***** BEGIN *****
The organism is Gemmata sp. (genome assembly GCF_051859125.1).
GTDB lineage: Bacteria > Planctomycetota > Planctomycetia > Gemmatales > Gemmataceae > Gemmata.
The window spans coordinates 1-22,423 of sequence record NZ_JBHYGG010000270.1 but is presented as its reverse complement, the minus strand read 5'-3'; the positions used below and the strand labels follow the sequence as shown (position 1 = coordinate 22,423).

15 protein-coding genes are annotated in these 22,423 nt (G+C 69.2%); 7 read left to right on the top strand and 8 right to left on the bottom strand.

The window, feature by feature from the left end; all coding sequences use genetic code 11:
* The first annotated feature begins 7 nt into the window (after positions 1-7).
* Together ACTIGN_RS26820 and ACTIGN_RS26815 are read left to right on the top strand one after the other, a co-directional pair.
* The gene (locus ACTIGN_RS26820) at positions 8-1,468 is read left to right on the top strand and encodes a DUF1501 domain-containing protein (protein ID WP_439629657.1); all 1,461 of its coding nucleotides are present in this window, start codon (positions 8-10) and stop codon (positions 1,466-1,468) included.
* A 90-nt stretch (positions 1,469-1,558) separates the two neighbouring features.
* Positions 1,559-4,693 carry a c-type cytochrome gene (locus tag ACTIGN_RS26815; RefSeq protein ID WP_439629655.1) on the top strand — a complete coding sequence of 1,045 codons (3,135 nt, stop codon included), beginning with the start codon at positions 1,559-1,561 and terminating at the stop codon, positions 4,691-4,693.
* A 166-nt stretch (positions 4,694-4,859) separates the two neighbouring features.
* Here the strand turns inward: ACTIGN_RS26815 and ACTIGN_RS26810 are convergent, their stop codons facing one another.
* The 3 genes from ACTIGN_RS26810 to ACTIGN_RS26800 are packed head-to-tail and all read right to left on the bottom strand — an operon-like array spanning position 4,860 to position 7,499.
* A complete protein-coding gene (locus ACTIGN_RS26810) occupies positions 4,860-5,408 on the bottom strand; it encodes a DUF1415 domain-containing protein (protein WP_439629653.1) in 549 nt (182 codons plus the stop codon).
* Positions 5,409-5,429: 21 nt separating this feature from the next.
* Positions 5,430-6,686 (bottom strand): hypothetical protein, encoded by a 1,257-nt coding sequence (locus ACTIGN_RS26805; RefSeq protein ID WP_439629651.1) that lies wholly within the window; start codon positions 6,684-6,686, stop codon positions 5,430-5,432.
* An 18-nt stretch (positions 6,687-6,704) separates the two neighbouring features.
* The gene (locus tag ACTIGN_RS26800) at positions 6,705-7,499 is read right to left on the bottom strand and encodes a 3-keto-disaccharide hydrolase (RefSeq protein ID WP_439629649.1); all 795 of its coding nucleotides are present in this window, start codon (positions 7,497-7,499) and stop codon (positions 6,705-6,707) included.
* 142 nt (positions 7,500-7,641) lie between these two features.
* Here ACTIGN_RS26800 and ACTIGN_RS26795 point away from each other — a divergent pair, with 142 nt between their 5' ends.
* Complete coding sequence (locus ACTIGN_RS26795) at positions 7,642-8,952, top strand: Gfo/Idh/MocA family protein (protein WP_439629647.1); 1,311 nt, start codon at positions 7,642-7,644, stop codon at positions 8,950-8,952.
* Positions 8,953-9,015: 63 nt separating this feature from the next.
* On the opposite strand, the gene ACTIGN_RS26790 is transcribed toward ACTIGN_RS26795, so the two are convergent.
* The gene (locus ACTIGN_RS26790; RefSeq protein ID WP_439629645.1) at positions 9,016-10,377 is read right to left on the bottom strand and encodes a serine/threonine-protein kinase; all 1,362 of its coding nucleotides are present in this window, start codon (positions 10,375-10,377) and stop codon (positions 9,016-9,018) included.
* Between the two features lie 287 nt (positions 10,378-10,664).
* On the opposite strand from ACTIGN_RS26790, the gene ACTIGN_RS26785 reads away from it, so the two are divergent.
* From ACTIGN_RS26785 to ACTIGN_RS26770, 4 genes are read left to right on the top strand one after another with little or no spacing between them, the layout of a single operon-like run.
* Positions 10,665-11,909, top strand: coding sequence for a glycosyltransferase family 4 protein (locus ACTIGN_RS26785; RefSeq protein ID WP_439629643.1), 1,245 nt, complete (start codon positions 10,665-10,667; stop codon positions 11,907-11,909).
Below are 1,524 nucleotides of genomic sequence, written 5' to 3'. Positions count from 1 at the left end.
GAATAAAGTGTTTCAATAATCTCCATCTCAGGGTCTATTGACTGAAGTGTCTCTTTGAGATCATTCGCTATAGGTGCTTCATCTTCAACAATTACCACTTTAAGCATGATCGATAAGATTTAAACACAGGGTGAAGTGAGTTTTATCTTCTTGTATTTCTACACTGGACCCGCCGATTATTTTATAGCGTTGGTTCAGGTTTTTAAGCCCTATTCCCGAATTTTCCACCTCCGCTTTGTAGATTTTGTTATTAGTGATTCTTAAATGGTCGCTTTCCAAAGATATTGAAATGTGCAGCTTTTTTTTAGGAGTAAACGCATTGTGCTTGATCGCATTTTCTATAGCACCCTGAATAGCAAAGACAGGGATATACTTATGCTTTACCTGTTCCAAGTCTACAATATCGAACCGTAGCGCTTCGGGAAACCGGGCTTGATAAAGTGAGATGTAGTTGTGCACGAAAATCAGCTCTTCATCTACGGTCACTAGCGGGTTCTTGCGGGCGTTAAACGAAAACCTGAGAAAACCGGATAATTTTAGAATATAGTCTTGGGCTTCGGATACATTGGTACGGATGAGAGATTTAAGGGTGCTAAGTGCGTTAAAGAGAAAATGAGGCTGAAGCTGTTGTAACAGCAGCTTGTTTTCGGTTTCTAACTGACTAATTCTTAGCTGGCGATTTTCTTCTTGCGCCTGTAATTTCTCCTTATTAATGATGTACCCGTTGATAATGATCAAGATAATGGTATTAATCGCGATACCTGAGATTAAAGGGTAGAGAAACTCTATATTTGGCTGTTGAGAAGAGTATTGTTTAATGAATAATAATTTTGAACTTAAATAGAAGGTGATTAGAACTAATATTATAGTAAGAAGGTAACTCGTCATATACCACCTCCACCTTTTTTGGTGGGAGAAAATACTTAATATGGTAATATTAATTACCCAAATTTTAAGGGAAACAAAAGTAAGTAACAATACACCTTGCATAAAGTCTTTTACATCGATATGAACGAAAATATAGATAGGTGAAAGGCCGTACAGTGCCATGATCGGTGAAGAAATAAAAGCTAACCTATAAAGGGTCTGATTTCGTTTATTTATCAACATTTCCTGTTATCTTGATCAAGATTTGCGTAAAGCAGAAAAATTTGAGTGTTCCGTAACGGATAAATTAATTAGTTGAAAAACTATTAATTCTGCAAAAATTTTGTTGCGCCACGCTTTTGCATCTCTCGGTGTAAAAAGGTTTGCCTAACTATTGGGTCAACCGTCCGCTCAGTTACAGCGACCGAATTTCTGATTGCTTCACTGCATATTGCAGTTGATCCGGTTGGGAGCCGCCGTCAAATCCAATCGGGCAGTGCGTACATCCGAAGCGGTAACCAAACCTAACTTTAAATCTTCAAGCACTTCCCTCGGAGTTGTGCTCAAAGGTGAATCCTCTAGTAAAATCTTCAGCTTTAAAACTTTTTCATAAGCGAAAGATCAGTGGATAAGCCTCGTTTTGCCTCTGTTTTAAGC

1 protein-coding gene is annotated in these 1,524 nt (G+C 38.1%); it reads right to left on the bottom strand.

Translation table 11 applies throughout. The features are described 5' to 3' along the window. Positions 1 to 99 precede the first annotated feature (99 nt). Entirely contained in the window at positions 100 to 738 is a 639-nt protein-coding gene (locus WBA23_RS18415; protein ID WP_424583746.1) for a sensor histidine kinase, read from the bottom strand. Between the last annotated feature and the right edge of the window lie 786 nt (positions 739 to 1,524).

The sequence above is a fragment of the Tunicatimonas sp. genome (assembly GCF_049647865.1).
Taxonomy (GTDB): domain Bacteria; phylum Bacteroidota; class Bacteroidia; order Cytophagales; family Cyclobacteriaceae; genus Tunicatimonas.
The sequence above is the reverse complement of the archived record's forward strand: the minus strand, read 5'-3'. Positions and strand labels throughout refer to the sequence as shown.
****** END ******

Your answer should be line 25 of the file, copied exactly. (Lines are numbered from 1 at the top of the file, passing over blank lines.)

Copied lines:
* Between the two features lie 287 nt (positions 10,378-10,664).